I enjoyed reading "IMHA: Diagnosing and treating a complex disease" in the December 2008 issue of Veterinary Medicine. However, I did have some questions: What role do vaccinations play in the disease process, and should I discontinue vaccinating
a patient after IMHA has been diagnosed?
Also, is there any benefit to continuing a low dose of prednisone in a patient after it has recovered? I had a patient transferred
to me recently that has been receiving prednisone for about five years. It recovered nicely at that time but was still receiving
a low dose to try to prevent IMHA from recurring. I hadn't heard of this being done before this case.
Once again, I really enjoyed this well-written article.
John Boley, DVM
Animal Hospital of Colorado Springs
Colorado Springs, Colo.
Dr. Shaw responds: Thank you for your thoughtful comments, Dr. Boley. One study in dogs with IMHA found that one-fourth had been vaccinated
with a polyvalent vaccine within one month of onset of the disease.1,2 But a large retrospective study of medical records in Europe uncovered no relationship between vaccination and IMHA.3 These inconsistent findings suggest that while vaccination cannot be directly linked to IMHA, it may—along with certain
drugs, infections, and other factors—set off or enhance an already activated immune system in a predisposed patient.
In cases in which I suspect IMHA may have been triggered by a vaccination, I discourage revaccination and recommend measuring
antibody titers yearly instead. Distemper, parvovirus, and rabies antibody titers are simple to run and are performed at many
commercial laboratories. Laboratories state that titers do not ensure protection against infection, and it is certainly true
that adequate serum antibody titers do not represent total protection in all types of infectious diseases. The value of titers
depends on the type of laboratory method used, the type of infection, and, most important, the results of experimental challenge
studies.2 Over the past six years, I have used this method and have obtained adequate antibody titers in about a half dozen dogs with
previously diagnosed IMHA. To my knowledge, none of these patients ever experienced clinical signs of the diseases for which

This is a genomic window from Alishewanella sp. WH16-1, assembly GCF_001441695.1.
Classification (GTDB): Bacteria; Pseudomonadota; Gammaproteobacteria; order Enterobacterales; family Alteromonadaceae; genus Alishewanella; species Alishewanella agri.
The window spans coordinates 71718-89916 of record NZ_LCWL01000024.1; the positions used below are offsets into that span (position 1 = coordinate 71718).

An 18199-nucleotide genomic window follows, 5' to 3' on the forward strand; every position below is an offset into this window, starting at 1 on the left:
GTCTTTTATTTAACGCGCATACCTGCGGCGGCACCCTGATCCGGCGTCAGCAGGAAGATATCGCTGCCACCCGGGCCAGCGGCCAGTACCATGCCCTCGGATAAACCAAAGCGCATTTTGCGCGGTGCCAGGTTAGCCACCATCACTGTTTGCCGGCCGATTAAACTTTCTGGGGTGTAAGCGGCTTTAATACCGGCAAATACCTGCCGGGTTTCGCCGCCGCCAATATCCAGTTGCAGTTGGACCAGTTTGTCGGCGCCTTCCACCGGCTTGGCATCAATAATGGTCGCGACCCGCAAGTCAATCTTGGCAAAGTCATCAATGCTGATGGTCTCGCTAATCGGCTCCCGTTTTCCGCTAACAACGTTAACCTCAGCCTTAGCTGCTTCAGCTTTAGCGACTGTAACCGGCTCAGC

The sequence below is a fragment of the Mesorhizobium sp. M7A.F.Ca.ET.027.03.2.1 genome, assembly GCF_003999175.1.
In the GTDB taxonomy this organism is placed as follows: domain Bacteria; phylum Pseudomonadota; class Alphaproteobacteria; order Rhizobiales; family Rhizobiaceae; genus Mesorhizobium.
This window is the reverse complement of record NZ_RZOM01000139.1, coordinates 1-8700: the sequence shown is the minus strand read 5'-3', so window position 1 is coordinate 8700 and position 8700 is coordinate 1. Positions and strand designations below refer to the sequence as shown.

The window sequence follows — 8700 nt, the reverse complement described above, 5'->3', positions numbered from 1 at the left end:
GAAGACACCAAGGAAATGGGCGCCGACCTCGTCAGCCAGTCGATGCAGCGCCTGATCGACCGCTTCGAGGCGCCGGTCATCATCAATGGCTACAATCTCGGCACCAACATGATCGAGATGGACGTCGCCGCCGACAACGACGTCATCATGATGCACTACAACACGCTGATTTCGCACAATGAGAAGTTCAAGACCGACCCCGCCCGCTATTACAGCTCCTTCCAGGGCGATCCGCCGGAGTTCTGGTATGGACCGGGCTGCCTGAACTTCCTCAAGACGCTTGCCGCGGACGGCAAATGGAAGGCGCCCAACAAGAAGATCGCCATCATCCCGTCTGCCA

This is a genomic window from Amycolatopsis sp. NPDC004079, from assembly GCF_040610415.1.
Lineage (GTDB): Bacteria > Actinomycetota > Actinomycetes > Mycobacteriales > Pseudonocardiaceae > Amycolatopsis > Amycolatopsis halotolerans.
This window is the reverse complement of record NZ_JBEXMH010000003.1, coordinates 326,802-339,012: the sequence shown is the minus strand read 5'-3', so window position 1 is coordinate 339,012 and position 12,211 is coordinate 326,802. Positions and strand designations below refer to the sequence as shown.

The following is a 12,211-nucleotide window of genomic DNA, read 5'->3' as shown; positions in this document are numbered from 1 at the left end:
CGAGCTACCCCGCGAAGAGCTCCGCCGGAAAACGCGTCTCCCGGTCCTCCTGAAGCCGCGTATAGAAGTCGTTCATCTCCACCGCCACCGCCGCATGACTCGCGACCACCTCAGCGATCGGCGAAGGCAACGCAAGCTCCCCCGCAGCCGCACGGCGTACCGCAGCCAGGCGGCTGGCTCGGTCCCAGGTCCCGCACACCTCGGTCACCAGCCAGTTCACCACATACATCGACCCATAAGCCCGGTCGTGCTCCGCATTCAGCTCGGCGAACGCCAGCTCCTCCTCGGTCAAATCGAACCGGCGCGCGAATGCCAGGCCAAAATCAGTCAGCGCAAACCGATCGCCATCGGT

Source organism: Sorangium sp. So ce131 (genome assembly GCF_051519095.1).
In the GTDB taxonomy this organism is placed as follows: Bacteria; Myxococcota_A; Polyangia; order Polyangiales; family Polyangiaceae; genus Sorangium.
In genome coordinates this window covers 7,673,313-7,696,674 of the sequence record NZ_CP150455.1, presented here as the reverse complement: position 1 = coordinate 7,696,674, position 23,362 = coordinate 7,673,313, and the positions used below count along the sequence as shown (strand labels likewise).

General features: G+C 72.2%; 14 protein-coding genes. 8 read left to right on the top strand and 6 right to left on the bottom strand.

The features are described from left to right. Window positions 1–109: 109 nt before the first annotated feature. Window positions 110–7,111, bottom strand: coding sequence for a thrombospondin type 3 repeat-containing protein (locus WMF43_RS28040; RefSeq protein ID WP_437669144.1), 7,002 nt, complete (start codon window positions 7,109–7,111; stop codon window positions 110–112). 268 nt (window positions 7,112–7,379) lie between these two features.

they had adequate titers.
The goal of treating a first-time IMHA patient is generally to taper drugs slowly and eventually to stop medications altogether
since the side effects of medications can be severe, and chronic immunosuppression can predispose a patient to long-term problems.
However, in some cases, this appears difficult. In patients whose packed cell volume declines in the face of a slow drug taper,
in patients who have a recurrence of autoagglutination, or in patients whose IMHA recurs quickly after all medications are
discontinued, the clinician should consider lifelong, low-dose corticosteroids. Some dogs can be maintained on anti-inflammatory
drugs with every-other-day dosing.4 Usually, I do not use lifelong corticosteroids to try to prevent recurrence in first-time patients. Still, in your case,
I would not change a protocol that has proven to be successful in that patient.
Nicole Shaw, DVM, DACVIM
Veterinary Emergency and Referral Group
1. Duval D, Giger U. Vaccine-associated immune-mediated hemolytic anemia in the dog. J Vet Intern Med 1996;10:290.
2. Greene CE, Schultz R. Immunoprophylaxis. In: Greene CE, ed. Infectious diseases of the dog and cat. 3rd ed. St. Louis, Mo: Saunders Elsevier, 2006;1069-1119.
3. Giger U. Regenerative anemias caused by blood loss or hemolysis. In: Ettinger SJ, Feldman EC, eds. Textbook of veterinary internal medicine. 6th ed. St. Louis, Mo:Elsevier Co, 2005;1886-1907.
4. Miller E. Immune-mediated hemolytic anemia. In: Bonagura JD, Twedt DC, eds. Kirk's current veterinary therapy XIV. St. Louis, Mo:Saunders Elsevier, 2009;266-276.